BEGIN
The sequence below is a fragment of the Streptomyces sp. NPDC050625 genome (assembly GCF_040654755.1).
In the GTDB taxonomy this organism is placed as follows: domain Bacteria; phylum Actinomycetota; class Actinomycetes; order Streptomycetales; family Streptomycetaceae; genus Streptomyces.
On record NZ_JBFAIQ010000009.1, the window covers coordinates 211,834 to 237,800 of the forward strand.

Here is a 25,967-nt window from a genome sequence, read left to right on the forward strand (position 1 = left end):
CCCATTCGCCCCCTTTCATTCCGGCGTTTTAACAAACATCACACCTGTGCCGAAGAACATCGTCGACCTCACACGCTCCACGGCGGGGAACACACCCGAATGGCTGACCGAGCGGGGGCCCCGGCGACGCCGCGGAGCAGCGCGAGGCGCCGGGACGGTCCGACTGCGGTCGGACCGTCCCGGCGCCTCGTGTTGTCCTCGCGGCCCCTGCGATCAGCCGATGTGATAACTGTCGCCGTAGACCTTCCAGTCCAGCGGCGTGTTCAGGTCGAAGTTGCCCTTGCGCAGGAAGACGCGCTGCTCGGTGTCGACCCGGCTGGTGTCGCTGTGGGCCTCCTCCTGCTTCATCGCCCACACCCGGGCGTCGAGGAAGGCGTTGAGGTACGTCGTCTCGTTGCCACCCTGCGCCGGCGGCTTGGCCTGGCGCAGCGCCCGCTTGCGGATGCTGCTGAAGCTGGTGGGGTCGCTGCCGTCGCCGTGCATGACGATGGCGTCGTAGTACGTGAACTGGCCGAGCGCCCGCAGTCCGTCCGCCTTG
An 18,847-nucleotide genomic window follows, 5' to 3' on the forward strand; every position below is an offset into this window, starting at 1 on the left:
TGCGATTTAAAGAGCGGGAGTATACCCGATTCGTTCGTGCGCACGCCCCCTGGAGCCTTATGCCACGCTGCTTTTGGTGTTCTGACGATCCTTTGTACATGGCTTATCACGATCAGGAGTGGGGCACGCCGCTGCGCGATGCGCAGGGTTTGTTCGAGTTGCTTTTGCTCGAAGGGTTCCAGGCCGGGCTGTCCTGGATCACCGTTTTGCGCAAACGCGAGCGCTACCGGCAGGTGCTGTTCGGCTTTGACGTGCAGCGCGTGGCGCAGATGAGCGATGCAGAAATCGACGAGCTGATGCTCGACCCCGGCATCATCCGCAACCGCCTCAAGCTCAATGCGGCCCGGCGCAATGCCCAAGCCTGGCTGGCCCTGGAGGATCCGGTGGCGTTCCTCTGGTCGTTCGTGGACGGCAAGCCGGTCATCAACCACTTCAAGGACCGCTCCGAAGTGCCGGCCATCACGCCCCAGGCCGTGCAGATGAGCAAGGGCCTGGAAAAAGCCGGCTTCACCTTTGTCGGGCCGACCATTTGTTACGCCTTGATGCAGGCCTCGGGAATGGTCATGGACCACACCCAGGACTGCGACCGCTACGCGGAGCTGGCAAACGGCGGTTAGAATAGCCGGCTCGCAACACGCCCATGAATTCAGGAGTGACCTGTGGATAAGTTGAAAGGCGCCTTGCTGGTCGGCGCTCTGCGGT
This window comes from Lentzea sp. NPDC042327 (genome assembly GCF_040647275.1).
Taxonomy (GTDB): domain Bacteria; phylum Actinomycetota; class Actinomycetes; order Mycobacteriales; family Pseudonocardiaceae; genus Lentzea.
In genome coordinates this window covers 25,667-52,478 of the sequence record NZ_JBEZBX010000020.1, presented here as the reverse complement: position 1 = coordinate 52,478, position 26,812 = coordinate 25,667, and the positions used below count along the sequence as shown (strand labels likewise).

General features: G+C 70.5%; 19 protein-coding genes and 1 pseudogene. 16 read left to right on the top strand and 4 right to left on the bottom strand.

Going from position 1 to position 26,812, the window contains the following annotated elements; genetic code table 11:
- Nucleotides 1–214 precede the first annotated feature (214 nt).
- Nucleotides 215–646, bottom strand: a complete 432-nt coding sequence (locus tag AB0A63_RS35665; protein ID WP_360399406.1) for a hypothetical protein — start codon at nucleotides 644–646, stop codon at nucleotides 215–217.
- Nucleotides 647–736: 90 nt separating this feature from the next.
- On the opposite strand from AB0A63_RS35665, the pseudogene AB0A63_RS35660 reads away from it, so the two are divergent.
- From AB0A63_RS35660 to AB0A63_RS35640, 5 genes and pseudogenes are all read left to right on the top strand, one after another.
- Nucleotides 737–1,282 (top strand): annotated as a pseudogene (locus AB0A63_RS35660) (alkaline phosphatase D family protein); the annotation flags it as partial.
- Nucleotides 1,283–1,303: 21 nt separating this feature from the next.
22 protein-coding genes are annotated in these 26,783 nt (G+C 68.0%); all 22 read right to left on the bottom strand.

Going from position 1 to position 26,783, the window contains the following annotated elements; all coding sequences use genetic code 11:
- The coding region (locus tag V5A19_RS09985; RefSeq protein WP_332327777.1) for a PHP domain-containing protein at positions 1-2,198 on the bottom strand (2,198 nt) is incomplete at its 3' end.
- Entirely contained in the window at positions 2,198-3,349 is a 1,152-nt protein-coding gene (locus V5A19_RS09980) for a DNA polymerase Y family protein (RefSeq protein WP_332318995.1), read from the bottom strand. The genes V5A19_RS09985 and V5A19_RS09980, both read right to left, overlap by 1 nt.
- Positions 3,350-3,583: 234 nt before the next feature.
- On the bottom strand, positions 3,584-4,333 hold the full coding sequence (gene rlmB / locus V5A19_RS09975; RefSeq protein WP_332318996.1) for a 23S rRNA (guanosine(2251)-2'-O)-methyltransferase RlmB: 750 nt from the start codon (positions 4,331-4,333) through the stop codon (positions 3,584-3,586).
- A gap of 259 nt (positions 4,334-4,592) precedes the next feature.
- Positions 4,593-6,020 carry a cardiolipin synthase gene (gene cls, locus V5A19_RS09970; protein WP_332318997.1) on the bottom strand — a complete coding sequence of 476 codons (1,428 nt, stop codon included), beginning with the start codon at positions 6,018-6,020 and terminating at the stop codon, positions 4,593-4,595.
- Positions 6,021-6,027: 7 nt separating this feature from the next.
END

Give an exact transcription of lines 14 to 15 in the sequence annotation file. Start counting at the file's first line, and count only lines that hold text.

- Nucleotides 215–646, bottom strand: a complete 432-nt coding sequence (locus tag AB0A63_RS35665; protein ID WP_360399406.1) for a hypothetical protein — start codon at nucleotides 644–646, stop codon at nucleotides 215–217.
- Nucleotides 647–736: 90 nt separating this feature from the next.